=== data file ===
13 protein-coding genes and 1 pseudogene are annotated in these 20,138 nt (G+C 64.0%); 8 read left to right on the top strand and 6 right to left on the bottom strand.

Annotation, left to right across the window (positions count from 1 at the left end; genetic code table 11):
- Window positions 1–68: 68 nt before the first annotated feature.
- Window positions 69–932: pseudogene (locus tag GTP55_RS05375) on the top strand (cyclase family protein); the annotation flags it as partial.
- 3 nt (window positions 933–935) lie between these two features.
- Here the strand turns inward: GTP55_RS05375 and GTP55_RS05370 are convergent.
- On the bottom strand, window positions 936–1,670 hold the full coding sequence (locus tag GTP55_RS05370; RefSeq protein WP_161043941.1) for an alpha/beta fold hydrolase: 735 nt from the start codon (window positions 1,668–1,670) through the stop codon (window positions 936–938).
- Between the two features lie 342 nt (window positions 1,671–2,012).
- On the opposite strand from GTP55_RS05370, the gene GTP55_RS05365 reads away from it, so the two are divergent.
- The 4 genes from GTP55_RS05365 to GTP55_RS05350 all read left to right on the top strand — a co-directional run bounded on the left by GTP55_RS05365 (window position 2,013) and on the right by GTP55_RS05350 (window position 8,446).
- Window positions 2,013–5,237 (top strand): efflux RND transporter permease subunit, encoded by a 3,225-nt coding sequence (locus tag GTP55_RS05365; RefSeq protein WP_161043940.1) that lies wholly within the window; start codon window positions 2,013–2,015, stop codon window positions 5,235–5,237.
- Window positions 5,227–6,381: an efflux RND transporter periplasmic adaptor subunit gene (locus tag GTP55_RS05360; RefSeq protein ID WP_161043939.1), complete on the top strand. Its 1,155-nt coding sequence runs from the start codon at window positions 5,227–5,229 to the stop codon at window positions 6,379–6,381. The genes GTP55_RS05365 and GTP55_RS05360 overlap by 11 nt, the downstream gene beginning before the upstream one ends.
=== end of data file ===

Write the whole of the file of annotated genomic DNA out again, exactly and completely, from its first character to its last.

13 protein-coding genes and 1 pseudogene are annotated in these 20,138 nt (G+C 64.0%); 8 read left to right on the top strand and 6 right to left on the bottom strand.

Annotation, left to right across the window (positions count from 1 at the left end; genetic code table 11):
- Window positions 1–68: 68 nt before the first annotated feature.
- Window positions 69–932: pseudogene (locus tag GTP55_RS05375) on the top strand (cyclase family protein); the annotation flags it as partial.
- 3 nt (window positions 933–935) lie between these two features.
- Here the strand turns inward: GTP55_RS05375 and GTP55_RS05370 are convergent.
- On the bottom strand, window positions 936–1,670 hold the full coding sequence (locus tag GTP55_RS05370; RefSeq protein WP_161043941.1) for an alpha/beta fold hydrolase: 735 nt from the start codon (window positions 1,668–1,670) through the stop codon (window positions 936–938).
- Between the two features lie 342 nt (window positions 1,671–2,012).
- On the opposite strand from GTP55_RS05370, the gene GTP55_RS05365 reads away from it, so the two are divergent.
- The 4 genes from GTP55_RS05365 to GTP55_RS05350 all read left to right on the top strand — a co-directional run bounded on the left by GTP55_RS05365 (window position 2,013) and on the right by GTP55_RS05350 (window position 8,446).
- Window positions 2,013–5,237 (top strand): efflux RND transporter permease subunit, encoded by a 3,225-nt coding sequence (locus tag GTP55_RS05365; RefSeq protein WP_161043940.1) that lies wholly within the window; start codon window positions 2,013–2,015, stop codon window positions 5,235–5,237.
- Window positions 5,227–6,381: an efflux RND transporter periplasmic adaptor subunit gene (locus tag GTP55_RS05360; RefSeq protein ID WP_161043939.1), complete on the top strand. Its 1,155-nt coding sequence runs from the start codon at window positions 5,227–5,229 to the stop codon at window positions 6,379–6,381. The genes GTP55_RS05365 and GTP55_RS05360 overlap by 11 nt, the downstream gene beginning before the upstream one ends.